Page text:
India, the third largest producer as well as consumer of steel, as an industry accounts for almost 2 percent of India’s GDP. This industry also has the highest debt exposure with local financial institutions.
Steel industry is important for the country because it has one of the highest economic linkages in overall GDP. Steel has an output-multiplier effect of around 1.4 times on GDP, so if steel industry grows by 1 per cent, its proportionate impact on GDP would be 1.4 %.
In 2016, India retained its position as the fastest growing major steel economy in the world.
Now India envisions doubling the capacity to 300 million tonnes. The Government of India has come up with the new National Steel Policy with an aim to support the domestic steel industry. The policy projects crude steel capacity of 300 million tonnes (mnt), production of 255 mnt and a robust finished steel per capita consumption of 158 Kgs by 2030 – 31. The key features aim for development of globally competitive steel manufacturing capabilities; cost-efficient production as well as domestic availability of iron ore, coking coal and natural gas.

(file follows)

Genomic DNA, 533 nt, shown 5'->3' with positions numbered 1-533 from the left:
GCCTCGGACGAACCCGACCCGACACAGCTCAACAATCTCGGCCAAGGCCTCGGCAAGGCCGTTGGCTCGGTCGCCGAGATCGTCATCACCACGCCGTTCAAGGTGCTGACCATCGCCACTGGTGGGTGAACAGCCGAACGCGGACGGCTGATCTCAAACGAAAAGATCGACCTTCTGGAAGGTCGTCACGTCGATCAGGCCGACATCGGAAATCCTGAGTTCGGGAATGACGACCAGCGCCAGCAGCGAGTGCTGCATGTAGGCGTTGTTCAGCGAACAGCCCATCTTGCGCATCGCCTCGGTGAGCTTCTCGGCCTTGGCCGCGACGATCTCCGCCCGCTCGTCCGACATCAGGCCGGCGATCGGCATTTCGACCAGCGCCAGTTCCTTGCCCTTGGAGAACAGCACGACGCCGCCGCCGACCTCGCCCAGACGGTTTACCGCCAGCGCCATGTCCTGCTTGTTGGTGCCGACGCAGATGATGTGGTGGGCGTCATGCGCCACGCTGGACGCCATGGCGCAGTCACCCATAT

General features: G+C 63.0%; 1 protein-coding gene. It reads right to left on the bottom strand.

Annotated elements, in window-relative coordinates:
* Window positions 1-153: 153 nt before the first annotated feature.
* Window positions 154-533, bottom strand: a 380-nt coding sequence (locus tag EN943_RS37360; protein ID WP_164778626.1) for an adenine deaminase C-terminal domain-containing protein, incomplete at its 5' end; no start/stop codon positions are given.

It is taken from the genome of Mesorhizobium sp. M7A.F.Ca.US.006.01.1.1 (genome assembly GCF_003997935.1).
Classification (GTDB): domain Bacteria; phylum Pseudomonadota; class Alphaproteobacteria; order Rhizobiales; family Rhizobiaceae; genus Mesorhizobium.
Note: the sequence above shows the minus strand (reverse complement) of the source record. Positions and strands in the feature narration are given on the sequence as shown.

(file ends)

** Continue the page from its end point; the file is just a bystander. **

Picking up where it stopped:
To make steel affordable and to revive the steel industry the below roadblocks have to be eliminated:
• Restrictions on iron ore mining in some states
• High dependence on coking coal import
• High tax burden on raw material
• High transportation cost
• Lack of investment in R&D and innovation
The governments of India and Karnataka would require solving the issue of mining cap with honourable Supreme Court to permit the mines in Karnataka to return to their full capacity which had been reduced as a result of the honourable SC imposing a cap on the same. With the new electronic monitoring system, satellite based Mining Surveillance System and transparent system like TAMRA (Transparency, Auction Monitoring and Resource Augmentation) issues like over exploitation and illegality in mining have been mitigated.
Further, the government is now well equipped with a huge corpus to the tune of INR 11,800 crores (in the Karnataka region as a result of CEPMIZ (SPV)) levied in the mining districts meant for environment and related activities towards the damage caused during the hey days of the industry. With such huge cash pile in position the fund can very well lead to restoring environment and improving mining infrastructure in the state which will support increased iron ore availability to the steel mills.